In the case of the single-sexed tree, the male plant alone is no more representative of the species than the female plant is alone. The definition of that species necessitates two trees. The same reasoning brings us to the conclusion that the humanity cannot be represented by a single human figure, but must be a represented by a couple . Applying the lessons learned from the garden can bring greater peace to society. Perhaps the Persians understood this, for in their language “garden” and “heaven” are synonymous . All marriage arrangements are not created equally. Just as a recommitment to a gender-balanced ecosystem will improve our quality of life, the privileging of gender-balanced, companionate monogamous unions will improve the quality of society.
 The Center for Urban Education about Sustainable Agriculture. “Issues in a Nutshell: How Far Does Your Food Travel to Get to Your Plate.” 2006. Available Online June 2009. http://www.cuesa.org/sustainable_ag/issues/foodtravel.php . [Back to manuscript]
 Dorschner, John. Miami Herald. “Births On Cue: C-Sections Soar in S. Florida.” May 8, 2009. Available Online June 2009. http://www.miamiherald.com/news/broward/story/1039515.html . [Back to manuscript]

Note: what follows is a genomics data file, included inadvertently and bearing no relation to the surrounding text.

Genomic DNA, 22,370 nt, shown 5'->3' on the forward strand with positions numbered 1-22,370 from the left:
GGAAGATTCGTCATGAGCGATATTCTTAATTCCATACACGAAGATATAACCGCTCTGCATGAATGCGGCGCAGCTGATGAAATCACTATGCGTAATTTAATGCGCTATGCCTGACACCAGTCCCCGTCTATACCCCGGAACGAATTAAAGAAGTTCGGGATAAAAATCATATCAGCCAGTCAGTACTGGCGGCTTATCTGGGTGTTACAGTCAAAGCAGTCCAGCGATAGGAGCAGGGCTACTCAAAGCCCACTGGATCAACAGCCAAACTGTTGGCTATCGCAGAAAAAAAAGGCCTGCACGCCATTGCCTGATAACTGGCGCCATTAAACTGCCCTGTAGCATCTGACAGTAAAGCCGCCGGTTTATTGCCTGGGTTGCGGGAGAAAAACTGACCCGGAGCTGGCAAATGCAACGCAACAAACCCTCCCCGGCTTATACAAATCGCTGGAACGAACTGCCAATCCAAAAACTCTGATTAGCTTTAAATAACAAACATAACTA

National Vital Statistics Reports. "Birth: Preliminary Data for 2007". 57: 12. Available Online 18 May 2009. http://www.cdc.gov/nchs/data/nvsr/nvsr57/nvsr57_12.pdf . [Back to manuscript]
 Linda L. Emanuel; Charles F. von Gunten; Frank D. Ferris. "Gaps in End-of-Life Care." Arch Fam Med; 9: 1176 - 1180. Nov 2000. [Back to manuscript]
 My recognition of the profundity of this statement is owed to Dr. Valerie Hudson, who pointed out that even in the case of artificial insemination to homosexual parents the resulting offspring will have both a biologic father and mother. Furthermore, if science could devise a way to reproduce life from the fusion of two oocytes, this mixity of humanity could still not be eased, given that both of those mothers came from a line of evenly-split males and females. [Back to manuscript]